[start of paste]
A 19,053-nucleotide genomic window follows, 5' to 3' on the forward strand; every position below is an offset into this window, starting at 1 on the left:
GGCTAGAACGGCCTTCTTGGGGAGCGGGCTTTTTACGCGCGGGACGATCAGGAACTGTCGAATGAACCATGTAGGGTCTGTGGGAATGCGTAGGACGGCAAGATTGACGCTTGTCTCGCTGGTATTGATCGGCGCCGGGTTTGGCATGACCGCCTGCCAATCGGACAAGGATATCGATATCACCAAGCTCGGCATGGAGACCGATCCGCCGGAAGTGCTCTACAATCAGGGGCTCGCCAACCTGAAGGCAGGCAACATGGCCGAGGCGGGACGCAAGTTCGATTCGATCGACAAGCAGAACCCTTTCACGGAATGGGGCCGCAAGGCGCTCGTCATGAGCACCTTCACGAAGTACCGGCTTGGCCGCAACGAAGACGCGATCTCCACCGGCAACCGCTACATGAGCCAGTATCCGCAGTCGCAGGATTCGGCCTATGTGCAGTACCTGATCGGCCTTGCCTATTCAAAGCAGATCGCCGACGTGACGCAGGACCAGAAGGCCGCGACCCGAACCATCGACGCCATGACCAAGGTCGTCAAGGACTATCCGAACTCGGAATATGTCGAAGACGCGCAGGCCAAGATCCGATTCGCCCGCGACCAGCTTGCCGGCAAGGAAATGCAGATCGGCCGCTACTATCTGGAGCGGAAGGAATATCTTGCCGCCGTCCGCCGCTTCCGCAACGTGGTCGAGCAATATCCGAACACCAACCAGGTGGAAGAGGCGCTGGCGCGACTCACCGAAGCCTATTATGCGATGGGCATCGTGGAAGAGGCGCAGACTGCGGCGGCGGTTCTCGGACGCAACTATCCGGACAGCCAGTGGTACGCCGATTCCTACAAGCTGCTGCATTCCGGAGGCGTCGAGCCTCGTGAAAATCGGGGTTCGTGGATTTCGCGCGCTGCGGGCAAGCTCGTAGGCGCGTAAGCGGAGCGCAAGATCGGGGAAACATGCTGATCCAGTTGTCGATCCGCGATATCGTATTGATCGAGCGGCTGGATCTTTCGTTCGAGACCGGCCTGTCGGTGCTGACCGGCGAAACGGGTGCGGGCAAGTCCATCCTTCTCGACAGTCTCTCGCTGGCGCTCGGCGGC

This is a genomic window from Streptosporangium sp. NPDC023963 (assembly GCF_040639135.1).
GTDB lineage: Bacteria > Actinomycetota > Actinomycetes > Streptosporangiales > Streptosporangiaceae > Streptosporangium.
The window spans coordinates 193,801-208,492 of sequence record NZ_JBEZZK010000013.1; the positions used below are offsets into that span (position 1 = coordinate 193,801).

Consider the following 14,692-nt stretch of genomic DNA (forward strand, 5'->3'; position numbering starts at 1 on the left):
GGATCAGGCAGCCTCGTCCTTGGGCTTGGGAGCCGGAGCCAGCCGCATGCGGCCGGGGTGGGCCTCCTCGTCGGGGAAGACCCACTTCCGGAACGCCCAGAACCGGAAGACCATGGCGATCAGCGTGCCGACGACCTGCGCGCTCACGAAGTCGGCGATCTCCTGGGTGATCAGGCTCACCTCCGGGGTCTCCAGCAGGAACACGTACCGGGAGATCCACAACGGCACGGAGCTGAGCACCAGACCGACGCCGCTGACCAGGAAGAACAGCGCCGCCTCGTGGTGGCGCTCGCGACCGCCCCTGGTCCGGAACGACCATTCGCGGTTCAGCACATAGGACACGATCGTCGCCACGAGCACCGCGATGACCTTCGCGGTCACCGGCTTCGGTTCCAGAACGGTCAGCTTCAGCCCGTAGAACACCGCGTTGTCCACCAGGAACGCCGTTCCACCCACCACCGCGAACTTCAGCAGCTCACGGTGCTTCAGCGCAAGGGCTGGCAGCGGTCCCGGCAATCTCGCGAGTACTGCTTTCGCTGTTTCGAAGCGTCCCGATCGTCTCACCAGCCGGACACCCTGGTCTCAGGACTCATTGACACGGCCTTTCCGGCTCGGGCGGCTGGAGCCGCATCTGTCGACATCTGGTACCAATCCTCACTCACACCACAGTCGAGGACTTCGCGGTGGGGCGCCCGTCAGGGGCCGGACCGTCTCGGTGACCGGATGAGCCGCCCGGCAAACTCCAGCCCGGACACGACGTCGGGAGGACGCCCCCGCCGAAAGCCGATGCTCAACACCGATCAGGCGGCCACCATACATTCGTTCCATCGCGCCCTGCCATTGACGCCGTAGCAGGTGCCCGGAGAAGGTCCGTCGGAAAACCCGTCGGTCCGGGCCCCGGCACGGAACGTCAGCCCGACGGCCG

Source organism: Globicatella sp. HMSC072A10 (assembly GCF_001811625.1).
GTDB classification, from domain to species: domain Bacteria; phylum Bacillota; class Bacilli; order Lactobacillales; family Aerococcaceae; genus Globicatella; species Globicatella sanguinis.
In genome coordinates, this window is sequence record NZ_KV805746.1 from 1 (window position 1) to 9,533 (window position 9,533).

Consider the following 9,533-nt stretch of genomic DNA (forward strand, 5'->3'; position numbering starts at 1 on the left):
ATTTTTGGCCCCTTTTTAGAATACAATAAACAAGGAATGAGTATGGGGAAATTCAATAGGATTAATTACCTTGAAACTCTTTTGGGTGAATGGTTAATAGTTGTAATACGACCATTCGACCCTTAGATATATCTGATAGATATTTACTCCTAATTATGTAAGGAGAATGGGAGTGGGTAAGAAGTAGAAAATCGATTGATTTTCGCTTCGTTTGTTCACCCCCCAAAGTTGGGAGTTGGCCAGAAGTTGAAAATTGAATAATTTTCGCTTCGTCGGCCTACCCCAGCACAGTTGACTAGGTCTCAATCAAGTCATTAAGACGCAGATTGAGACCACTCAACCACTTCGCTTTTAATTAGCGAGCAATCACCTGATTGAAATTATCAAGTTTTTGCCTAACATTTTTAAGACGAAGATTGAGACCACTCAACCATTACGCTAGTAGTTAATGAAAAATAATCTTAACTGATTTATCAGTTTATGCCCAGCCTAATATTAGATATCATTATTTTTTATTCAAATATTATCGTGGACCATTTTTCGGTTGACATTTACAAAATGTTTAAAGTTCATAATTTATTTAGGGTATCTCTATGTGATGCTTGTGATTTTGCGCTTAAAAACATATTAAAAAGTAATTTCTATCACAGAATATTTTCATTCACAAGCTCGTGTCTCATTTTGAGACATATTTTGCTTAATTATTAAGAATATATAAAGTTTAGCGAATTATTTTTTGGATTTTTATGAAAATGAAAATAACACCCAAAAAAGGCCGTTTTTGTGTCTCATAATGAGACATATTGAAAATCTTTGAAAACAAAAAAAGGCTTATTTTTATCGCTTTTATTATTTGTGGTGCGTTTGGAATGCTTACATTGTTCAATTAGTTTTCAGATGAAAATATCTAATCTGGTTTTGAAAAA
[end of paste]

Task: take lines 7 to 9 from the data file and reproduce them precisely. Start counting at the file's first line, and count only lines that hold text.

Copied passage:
GGATCAGGCAGCCTCGTCCTTGGGCTTGGGAGCCGGAGCCAGCCGCATGCGGCCGGGGTGGGCCTCCTCGTCGGGGAAGACCCACTTCCGGAACGCCCAGAACCGGAAGACCATGGCGATCAGCGTGCCGACGACCTGCGCGCTCACGAAGTCGGCGATCTCCTGGGTGATCAGGCTCACCTCCGGGGTCTCCAGCAGGAACACGTACCGGGAGATCCACAACGGCACGGAGCTGAGCACCAGACCGACGCCGCTGACCAGGAAGAACAGCGCCGCCTCGTGGTGGCGCTCGCGACCGCCCCTGGTCCGGAACGACCATTCGCGGTTCAGCACATAGGACACGATCGTCGCCACGAGCACCGCGATGACCTTCGCGGTCACCGGCTTCGGTTCCAGAACGGTCAGCTTCAGCCCGTAGAACACCGCGTTGTCCACCAGGAACGCCGTTCCACCCACCACCGCGAACTTCAGCAGCTCACGGTGCTTCAGCGCAAGGGCTGGCAGCGGTCCCGGCAATCTCGCGAGTACTGCTTTCGCTGTTTCGAAGCGTCCCGATCGTCTCACCAGCCGGACACCCTGGTCTCAGGACTCATTGACACGGCCTTTCCGGCTCGGGCGGCTGGAGCCGCATCTGTCGACATCTGGTACCAATCCTCACTCACACCACAGTCGAGGACTTCGCGGTGGGGCGCCCGTCAGGGGCCGGACCGTCTCGGTGACCGGATGAGCCGCCCGGCAAACTCCAGCCCGGACACGACGTCGGGAGGACGCCCCCGCCGAAAGCCGATGCTCAACACCGATCAGGCGGCCACCATACATTCGTTCCATCGCGCCCTGCCATTGACGCCGTAGCAGGTGCCCGGAGAAGGTCCGTCGGAAAACCCGTCGGTCCGGGCCCCGGCACGGAACGTCAGCCCGACGGCCG

Source organism: Globicatella sp. HMSC072A10 (assembly GCF_001811625.1).
GTDB classification, from domain to species: domain Bacteria; phylum Bacillota; class Bacilli; order Lactobacillales; family Aerococcaceae; genus Globicatella; species Globicatella sanguinis.